A waiting area for e-mail messages, files, print jobs, or anything else that is being sent from one device to another. With e-mail, it is common (and some say cost-effective) to compose letters offline, place them in a queue, and send them all at once, when you get back online.

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R

ROM
Built-in computer memory that can be read but not written to. ROM contains the programming that allows your computer to boot up each time you turn it on, and it contains essential system programs that neither you or the computer can erase. Unlike a computer's random access memory (RAM), ROM does not lose its data when the computer power is turned off. It is sustained by a small, long-life battery. (If you ever run the hardware setup procedure on your computer, you are in effect writing to ROM.)

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S

Server Error
An error message indicating there is an error occurring on the server. Server errors have codes in the 500 range.

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T

Toggle Key
A toggle key toggles the input from a group of keys on a keyboard between two different input modes. The most common toggle key is Caps Lock, which toggles the letter keys between lowercase and uppercase mode. Some keyboards also have other toggle keys, such as Num Lock, Scroll Lock, and Insert. Below is a list of toggle keys and their functions.

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U

Username
The name you use to access certain programs, Web sites, software, or networks. A username is like a handle for a user on the Internet and is commonly left up to the user to select (although most systems will not allow the same username to be assigned to two different people). Usually it's the first part of your e-mail address, before the @ sign, or it could be the nickname you use in a chat room.

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V

VPN
Private Network" (not a successor to the UPN television network). VPN is a network term that most computer users don't need to know, but at least you can impress your friends by talking about it. A virtual private network is "tunneled" through a wide area network WAN such as the Internet. This means the network does not have to be located in one physical location like a LAN. However, by using encryption and other security measures, a VPN can scramble all the data sent through the wide area network, so the network is "virtually" private.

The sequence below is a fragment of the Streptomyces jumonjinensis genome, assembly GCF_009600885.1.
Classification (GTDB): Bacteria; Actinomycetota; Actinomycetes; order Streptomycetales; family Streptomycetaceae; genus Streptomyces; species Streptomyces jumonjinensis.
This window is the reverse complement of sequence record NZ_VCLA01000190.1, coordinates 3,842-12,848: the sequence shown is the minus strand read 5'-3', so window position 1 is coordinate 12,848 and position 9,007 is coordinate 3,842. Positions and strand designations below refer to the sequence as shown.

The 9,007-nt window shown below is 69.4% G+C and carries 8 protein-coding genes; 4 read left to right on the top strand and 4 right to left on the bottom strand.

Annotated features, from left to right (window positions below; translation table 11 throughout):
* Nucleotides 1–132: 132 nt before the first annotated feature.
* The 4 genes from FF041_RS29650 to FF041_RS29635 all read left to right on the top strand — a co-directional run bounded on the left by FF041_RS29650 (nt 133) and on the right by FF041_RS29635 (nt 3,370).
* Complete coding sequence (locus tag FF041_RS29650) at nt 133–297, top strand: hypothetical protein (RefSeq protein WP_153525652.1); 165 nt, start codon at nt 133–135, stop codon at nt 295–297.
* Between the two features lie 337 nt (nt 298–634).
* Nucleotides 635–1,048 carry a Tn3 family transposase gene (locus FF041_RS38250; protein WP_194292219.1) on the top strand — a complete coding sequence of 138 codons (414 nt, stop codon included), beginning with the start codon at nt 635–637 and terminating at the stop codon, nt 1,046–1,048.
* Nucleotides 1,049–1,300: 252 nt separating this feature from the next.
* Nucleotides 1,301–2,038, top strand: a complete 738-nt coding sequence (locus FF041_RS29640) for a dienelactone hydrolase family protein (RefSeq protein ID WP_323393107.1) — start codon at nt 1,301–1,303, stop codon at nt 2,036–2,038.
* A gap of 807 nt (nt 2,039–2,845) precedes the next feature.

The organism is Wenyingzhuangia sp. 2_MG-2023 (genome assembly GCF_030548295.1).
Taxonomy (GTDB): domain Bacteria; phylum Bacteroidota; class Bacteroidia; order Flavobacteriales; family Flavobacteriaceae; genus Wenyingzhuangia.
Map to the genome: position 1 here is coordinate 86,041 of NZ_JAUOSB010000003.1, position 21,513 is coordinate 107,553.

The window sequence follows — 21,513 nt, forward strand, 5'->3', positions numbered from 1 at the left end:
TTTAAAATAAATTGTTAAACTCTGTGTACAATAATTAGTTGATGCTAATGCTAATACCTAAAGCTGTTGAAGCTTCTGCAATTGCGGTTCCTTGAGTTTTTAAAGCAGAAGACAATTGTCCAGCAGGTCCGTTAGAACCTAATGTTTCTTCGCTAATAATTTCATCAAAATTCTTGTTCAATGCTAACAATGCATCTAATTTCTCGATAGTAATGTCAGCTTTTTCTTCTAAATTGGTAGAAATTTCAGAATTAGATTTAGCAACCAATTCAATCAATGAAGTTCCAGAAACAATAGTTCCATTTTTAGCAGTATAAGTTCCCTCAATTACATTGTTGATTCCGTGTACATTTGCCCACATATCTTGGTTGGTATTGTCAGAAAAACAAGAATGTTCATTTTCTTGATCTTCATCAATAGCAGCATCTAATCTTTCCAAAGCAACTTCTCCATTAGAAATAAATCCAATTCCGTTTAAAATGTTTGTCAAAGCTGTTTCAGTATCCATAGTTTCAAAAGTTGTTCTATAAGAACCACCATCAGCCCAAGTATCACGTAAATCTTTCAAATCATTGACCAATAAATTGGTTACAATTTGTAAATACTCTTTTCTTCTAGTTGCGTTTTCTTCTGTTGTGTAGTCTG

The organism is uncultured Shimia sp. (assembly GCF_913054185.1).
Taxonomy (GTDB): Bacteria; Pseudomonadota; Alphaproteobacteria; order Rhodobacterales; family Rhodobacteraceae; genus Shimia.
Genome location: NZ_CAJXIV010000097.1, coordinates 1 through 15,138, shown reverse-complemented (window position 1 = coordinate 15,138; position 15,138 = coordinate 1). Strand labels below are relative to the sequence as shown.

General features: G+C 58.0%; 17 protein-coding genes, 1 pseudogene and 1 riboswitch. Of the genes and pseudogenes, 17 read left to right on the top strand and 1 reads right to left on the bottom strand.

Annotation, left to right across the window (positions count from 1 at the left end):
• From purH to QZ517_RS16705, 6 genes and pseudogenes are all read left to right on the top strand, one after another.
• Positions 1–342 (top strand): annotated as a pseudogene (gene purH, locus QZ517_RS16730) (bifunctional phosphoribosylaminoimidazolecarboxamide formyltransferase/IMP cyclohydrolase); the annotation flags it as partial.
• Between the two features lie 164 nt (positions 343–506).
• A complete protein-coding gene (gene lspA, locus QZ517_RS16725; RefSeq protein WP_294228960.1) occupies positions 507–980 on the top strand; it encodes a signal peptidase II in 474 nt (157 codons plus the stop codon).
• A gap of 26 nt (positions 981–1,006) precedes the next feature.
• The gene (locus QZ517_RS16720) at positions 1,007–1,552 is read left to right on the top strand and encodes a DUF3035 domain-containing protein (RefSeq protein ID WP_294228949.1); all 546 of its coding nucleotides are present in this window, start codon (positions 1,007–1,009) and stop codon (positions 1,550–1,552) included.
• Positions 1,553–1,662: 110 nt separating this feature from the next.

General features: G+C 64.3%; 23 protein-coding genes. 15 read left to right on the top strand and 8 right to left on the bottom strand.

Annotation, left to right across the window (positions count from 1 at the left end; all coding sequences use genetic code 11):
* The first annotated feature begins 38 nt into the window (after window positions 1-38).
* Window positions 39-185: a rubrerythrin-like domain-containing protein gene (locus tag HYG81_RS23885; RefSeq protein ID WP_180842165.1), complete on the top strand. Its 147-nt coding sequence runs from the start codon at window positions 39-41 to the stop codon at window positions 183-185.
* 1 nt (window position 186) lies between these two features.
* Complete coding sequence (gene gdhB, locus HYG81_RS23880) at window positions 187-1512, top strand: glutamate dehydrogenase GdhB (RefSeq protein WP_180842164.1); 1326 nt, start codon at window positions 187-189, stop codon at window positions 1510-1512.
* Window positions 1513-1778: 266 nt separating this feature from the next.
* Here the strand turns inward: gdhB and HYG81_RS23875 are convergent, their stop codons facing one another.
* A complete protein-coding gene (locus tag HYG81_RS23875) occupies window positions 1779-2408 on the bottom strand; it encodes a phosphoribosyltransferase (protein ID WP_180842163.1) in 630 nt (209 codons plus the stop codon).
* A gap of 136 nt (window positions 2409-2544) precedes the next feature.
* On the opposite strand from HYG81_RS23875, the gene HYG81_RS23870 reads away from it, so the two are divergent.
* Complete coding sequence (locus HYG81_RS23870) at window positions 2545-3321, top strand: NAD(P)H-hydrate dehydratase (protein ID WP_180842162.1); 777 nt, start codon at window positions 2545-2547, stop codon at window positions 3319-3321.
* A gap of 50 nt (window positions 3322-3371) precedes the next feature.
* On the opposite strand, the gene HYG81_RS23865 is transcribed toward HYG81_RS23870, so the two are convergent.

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W

Wi-Fi
A high-speed wireless networking standard (at 11Mbps and increasing to 20Mbps), it is a leading RF technology backed by Apple and 3Com. Dubbed "Wi-Fi" (because that's easier to remember than 802.11b), it refers to QoS in the continuous transmission of high-bandwidth video and multimedia information. Wi-Fi differs from HomeRF in that it repeatedly pushes signals through broader bands of frequency within the radio frequency spectrum. It differs from Bluetooth in that it is designed to serve the wireless LAN market rather than the more personal space that Bluetooth reaches.

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X

XMP
A high-speed wireless networking standard (at 11Mbps and increasing to 20Mbps), it is a leading RF technology backed by Apple and 3Com. Dubbed "Wi-Fi" (because that's easier to remember than 802.11b), it refers to QoS in the continuous transmission of high-bandwidth video and multimedia information. Wi-Fi differs from HomeRF in that it repeatedly pushes signals through broader bands of frequency within the radio frequency spectrum. It differs from Bluetooth in that it is designed to serve the wireless LAN market rather than the more personal space that Bluetooth reaches.

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Y

Yobibyte
A yobibyte is a unit of data storage that equals 2 to the 80th power, or 1,208,925,819,614,629,174,706,176 bytes.

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Z

Zone File
A zone file is stored on a name server and provides information about one or more domain names. Each zone file contains a list of DNS records with mappings between domain names and IP addresses. These records define the IP address of a domain name, the reverse lookup of an IP to other domains, and contain DNS and mail server information.